It's also brutal at times; marith, who is eight episodes in, said "it's like someone sent the kids from Sailor Moon to Vietnam". But it doesn't *feel* brutal, which is the odd thing. It's not like they pull punches -- the opening scene of the whole series makes it clear that neither innocence nor good intentions is protection or excuse in this universe -- but it's not what comes to mind when I think of the series. I think it's the likeability of the characters, and the fact the anime is so humanistic, not nihilistic. Terrible things have happened, but despair is not the answer.
It'll throw comedic stories at you, or light-hearted adventure, but every time it circles back to the worst incidents and razors up another, darker layer. Back to the failed resurrection of their mother, to show a little more. Back to Ishbal, to reveal deeper horrors. Back to Lior, for horrors in the current time. And I don't think it's done, either; it has, at episode 25, the feeling of a show that is just about to stomp on the accelerator. "You know this world, you like these people, don't you? Well, hang on for the ride."
Ed Elric: Ed's nicely layered. On the surface he's often the most comedic of the characters, regularly going into a SD rage when anyone refers to his height; then there's the aspect where he's the angsty sinner; and then there's the not vocalized but implied Really Scary aspect. The boy who, bleeding to death from a severed leg, traumatized by watching his brother be shredded and his mother restored as a twisted inhuman *thing*, improvised a soul binding with the materials within arm's reach: the armor behind him, his own blood, and well, his arm. At freakin' 11 years old. And then, even more destroyed as he was, thought to kill the mother-thing they had summoned so that Al wouldn't have to. Focus, thy name is Edward Elric. And the anime's been great about showing where the implicit scariness could turn explicit: the way when Gran tells him about Marcoh and the stone, where despite the suffering he's just heard about, Ed's eyes light up at the prospect of obtaining it. How easily the murderous homunculi inveigle him into attempting to refine the Philosopher's stone, even though he's standing in the death house where hundreds of lives have been sacrificed to provide the material. So far Al or his own conscience have pulled him back from that brink, but there's no promise that will always happen.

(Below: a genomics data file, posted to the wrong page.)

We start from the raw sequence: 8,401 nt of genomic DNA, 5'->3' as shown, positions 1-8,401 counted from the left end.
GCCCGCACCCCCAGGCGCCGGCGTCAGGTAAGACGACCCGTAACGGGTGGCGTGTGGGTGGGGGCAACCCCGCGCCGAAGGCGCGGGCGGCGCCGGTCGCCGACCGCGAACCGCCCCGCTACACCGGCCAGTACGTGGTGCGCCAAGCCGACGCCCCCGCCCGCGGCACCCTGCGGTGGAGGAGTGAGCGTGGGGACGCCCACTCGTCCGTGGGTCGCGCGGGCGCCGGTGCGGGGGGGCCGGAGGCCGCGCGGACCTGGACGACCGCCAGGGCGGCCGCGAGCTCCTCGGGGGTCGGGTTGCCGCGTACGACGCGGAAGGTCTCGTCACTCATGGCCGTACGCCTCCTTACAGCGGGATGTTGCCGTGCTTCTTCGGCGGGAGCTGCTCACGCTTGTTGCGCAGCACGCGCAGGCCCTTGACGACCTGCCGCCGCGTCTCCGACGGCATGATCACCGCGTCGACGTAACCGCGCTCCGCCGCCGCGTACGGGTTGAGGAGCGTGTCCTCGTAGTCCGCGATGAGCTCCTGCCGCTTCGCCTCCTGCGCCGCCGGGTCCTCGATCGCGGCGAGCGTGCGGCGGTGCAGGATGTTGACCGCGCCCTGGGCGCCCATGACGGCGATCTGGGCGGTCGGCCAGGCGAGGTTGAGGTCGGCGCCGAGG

Al Elric: Al's the character that really breaks my heart. When Tucker accuses Ed of being just like him, my first response was that was nonsense; Ed did what he did to Al out of desperate love. Then I thought about it, and that's true... but there's something in what Tucker says, too. Because the hubris that refused to let Al go, also condemned him. Al *is* suffering. In different ways to Nina, but even apart from the explicit conversation Ed and Al have about Al's lack of sensation, there's a remarkable number of scenes where, even as other things are going on, you notice that Al is sitting quietly with food he can't eat or drink he can't taste in front of him. And in the latter episodes of the first season, we find out even Al's memories of being human are beginning to fade. He doesn't have the despair and urge for self destruction of the soul-armor that Ed meets at Lab 5, but I think that's only because he still has faith that his brother will fix what is wrong.
I've finally successfully downloaded the rest of the episodes; there's no way I can stay unspoilered until November, dammit, so I'd rather see the subs now.